THE DEATH OF A LOVED ONE
a loved one can be very difficult and devastating. No one plans to or expects to
lose a loved one so we are never really prepared for it. Then we are faced with
the fact that they are no more; we would never see them again, hear them speak
or even feel the touch of their warm embrace. We are faced with the task of
dealing with the pain of having to let them go and yet being constantly
reminded of them.
different reactions to this event are very valid and we shouldn’t feel the
pressure of how-to and how not to mourn and grieve. But notwithstanding, we
shouldn’t let our pain get the best of who we are.
Surrounding the Way we Mourn
react to loss and grieve differently and a lot of times grief can be dependent
on the circumstances surrounding the loss or the relationship with the
deceased. Dare I say that the closer the relationship, the more intense the
with the deceased to a large extent influences how much and how long an
individual mourns. Losing a neighbor or a colleague cannot be compared to the
pain of losing a spouse, parent, child or sibling. This is because we have an
immediate and probably long time relationship with the deceased which makes it
harder to accept and let go of them. Sometimes we feel we have lost a part of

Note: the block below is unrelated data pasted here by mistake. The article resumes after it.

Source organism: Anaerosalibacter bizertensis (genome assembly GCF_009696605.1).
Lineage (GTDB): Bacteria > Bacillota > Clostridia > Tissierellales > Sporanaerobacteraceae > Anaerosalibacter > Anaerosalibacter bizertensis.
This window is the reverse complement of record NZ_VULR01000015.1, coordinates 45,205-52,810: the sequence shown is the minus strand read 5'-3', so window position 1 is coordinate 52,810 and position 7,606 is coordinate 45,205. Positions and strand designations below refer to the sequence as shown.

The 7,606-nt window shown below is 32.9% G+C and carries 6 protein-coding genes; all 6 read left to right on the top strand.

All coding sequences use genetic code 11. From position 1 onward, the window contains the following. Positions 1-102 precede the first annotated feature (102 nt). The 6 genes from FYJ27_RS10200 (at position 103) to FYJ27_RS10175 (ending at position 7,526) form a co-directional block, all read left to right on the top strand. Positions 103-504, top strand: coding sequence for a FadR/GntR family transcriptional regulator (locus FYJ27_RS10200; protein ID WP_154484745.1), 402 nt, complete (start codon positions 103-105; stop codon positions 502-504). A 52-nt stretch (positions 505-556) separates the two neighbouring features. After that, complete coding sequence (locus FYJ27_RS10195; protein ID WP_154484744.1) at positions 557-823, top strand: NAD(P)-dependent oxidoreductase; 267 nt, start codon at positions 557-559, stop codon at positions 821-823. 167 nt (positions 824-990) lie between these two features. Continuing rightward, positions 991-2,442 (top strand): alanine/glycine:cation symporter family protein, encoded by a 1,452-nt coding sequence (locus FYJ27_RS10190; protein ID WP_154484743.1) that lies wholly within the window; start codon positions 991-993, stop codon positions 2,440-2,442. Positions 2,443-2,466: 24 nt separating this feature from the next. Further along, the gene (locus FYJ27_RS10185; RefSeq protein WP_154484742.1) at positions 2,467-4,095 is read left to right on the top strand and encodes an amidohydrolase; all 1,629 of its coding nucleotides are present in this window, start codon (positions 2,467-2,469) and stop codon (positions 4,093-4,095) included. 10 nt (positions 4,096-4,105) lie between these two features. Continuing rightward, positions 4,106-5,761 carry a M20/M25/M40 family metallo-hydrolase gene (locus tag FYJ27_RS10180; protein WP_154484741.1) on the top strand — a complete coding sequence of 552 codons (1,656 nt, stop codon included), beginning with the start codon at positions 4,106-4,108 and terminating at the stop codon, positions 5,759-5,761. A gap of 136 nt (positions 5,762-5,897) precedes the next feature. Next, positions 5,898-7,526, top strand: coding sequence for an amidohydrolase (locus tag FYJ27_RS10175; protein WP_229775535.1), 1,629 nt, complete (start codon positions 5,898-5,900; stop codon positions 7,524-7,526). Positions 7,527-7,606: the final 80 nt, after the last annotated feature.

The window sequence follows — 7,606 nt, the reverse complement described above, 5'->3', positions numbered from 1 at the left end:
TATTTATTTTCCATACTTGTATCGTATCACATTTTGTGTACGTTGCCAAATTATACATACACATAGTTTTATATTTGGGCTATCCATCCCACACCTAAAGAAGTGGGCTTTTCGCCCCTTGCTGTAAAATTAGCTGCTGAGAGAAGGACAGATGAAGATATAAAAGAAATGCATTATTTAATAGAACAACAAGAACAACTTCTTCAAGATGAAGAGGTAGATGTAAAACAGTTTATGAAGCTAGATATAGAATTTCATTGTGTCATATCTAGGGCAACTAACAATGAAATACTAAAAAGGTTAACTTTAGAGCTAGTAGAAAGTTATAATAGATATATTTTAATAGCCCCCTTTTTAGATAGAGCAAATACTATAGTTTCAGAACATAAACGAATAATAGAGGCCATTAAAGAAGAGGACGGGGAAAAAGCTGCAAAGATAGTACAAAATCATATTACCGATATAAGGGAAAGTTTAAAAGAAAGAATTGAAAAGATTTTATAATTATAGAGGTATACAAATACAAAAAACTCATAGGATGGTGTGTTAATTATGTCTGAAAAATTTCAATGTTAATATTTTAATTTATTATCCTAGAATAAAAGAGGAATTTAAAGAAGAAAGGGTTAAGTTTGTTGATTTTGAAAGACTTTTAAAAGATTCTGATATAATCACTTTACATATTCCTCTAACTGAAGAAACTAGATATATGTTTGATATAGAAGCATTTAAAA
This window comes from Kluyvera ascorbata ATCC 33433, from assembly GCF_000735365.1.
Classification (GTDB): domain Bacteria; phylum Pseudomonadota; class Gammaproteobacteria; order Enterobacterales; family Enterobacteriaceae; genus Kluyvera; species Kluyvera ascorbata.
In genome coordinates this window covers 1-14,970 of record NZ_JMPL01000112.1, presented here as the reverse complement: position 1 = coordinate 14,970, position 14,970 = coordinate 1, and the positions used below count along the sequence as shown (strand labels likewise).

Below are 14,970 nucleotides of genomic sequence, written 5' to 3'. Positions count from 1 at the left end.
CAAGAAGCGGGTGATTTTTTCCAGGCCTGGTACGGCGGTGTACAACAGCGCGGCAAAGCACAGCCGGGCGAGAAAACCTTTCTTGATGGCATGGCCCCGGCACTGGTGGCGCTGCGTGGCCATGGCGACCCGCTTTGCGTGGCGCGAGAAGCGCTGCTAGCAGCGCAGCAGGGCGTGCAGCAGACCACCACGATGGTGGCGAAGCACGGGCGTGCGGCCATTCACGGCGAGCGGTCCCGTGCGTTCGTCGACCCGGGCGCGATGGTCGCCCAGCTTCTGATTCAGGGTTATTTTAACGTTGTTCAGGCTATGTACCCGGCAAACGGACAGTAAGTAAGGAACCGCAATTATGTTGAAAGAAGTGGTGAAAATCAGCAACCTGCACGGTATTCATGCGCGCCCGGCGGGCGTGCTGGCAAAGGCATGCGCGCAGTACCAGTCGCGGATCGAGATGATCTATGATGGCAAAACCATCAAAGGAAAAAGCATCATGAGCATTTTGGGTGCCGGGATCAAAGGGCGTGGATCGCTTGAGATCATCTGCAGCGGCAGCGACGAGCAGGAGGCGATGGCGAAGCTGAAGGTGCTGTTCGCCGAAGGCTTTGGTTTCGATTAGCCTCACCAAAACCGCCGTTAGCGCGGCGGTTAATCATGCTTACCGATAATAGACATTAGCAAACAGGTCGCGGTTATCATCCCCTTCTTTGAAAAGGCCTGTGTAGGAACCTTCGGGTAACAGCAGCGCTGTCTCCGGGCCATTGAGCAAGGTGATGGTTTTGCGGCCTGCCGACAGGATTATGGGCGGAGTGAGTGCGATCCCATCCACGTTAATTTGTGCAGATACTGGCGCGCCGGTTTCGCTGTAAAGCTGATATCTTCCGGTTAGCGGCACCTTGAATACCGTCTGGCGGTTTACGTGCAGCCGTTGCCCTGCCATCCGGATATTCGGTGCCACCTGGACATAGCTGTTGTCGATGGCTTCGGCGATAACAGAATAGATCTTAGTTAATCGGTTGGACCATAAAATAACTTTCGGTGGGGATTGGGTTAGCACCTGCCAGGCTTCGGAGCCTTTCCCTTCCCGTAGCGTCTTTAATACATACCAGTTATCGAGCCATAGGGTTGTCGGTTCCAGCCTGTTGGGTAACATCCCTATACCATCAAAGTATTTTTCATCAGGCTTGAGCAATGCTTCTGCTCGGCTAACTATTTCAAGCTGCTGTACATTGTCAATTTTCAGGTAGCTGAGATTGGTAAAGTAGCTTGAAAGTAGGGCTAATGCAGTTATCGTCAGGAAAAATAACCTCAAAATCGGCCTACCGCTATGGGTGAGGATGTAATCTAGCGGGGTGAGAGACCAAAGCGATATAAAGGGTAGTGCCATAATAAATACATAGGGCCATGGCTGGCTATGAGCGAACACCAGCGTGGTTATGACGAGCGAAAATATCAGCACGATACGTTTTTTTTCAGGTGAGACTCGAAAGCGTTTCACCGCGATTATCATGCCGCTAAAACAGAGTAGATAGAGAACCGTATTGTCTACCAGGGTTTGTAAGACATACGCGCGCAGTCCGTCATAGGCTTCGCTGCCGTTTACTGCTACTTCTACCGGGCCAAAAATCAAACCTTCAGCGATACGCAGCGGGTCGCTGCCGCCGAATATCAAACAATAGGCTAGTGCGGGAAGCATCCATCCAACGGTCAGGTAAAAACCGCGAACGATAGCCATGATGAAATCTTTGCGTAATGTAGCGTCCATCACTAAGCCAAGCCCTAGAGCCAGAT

us and we may not be able to cope without them.
Often the role of the deceased or their responsibility over us can also be a
contributing factor to how we mourn. Say we lose a sponsor or mentor; the
thought of them not being around to provide, encourage and guide us causes us
to grieve more than another knowing that the role they play has become
seemingly or actually vacant.
surrounding their Death: Losing a loved one to sickness, accident, suicide and even murder
influences the mourning process. Knowing or feeling that he could have stayed
longer and imagining the pain they must have passed through triggers emotional
pain that could lead to anger, self-blame and even guilt.
of their destination after Death: Knowing that your partner knew the Lord
before passing on can be relieving as we have been promised that they are in a
better place and vice versa.
· Loss of
· Lack of self
Acknowledge and accept your pain.
Express your feelings; cry, talk, write…
Talk to friends or a counselor
Socialize; engage in your hobbies, join a support group or even
volunteer with humanity based organizations.
Stick to family members rather than withdraw.
Dwelling on and reminiscing on good memories of the deceased.
Prepare for events or things that remind you of them;
anniversaries, birthdays, etc.
Take time to celebrate them.
Draw strength from your faith and the scriptures.
does God have to say?
says “But we do not want you to be
uninformed, brothers and sisters about those who sleep in death, so that you do
not grieve like the rest of mankind, who have no hope”.
consolation is that we are not left alone to bear the burden of pain alone but
our father in heaven is aware and is ever ready to comfort and be with us for
as long as we are grieving. Cast your cares, pain, burden, anger, fear upon him
for he cares.